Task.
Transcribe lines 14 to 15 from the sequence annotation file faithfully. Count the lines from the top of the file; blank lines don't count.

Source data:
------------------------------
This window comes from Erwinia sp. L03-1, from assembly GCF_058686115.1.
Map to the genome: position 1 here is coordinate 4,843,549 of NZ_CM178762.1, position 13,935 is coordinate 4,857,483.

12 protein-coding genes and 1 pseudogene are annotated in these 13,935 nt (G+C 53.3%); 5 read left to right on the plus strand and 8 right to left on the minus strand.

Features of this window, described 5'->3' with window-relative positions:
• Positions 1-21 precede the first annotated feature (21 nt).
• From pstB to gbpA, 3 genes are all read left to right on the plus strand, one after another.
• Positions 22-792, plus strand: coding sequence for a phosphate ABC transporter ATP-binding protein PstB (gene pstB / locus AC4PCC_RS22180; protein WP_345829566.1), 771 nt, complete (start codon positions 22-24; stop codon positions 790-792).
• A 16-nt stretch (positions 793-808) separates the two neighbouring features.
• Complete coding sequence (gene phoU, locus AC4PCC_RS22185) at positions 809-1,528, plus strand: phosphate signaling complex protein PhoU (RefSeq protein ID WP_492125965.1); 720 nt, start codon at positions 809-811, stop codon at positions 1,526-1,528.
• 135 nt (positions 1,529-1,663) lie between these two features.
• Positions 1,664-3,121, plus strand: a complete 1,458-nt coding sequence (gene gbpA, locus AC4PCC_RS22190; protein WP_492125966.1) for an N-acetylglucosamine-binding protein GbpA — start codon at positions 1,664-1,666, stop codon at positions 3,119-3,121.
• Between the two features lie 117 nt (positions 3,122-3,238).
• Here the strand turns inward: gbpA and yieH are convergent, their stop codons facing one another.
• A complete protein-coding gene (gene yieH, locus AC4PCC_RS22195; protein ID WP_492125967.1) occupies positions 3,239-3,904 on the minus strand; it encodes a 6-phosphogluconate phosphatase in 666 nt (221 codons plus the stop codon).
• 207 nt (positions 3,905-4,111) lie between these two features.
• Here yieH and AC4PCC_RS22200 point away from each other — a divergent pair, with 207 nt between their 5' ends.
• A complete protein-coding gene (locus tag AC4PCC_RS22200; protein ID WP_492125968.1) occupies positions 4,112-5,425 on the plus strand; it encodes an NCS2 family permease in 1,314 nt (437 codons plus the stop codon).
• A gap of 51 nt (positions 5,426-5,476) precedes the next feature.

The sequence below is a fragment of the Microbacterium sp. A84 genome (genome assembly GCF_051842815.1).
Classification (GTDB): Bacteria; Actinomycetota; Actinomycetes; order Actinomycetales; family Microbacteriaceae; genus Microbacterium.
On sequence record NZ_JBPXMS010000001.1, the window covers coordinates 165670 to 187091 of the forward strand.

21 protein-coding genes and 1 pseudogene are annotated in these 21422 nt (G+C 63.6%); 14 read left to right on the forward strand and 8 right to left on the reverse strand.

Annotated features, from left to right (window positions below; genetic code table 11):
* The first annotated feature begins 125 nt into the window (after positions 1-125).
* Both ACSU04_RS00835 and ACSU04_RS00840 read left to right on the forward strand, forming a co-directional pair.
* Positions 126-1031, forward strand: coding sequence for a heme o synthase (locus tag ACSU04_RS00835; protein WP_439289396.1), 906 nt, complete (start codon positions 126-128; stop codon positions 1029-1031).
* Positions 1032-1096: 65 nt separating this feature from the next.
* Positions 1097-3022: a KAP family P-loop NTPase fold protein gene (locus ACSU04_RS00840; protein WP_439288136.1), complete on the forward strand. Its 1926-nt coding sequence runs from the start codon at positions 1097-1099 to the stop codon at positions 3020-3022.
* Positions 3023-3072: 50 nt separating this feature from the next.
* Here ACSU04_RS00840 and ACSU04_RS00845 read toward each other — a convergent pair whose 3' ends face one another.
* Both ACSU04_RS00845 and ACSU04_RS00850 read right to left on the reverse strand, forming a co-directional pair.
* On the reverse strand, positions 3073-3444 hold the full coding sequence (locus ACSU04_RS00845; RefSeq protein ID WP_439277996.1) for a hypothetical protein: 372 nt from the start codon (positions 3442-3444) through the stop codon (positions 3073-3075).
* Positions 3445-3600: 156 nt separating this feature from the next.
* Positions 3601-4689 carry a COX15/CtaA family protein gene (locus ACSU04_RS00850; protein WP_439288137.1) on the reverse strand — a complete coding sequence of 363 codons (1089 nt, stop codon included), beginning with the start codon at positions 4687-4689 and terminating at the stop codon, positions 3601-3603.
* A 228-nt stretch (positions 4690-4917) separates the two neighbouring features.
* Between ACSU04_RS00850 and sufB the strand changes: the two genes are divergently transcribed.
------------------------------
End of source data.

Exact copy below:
• A complete protein-coding gene (gene yieH, locus AC4PCC_RS22195; protein ID WP_492125967.1) occupies positions 3,239-3,904 on the minus strand; it encodes a 6-phosphogluconate phosphatase in 666 nt (221 codons plus the stop codon).
• 207 nt (positions 3,905-4,111) lie between these two features.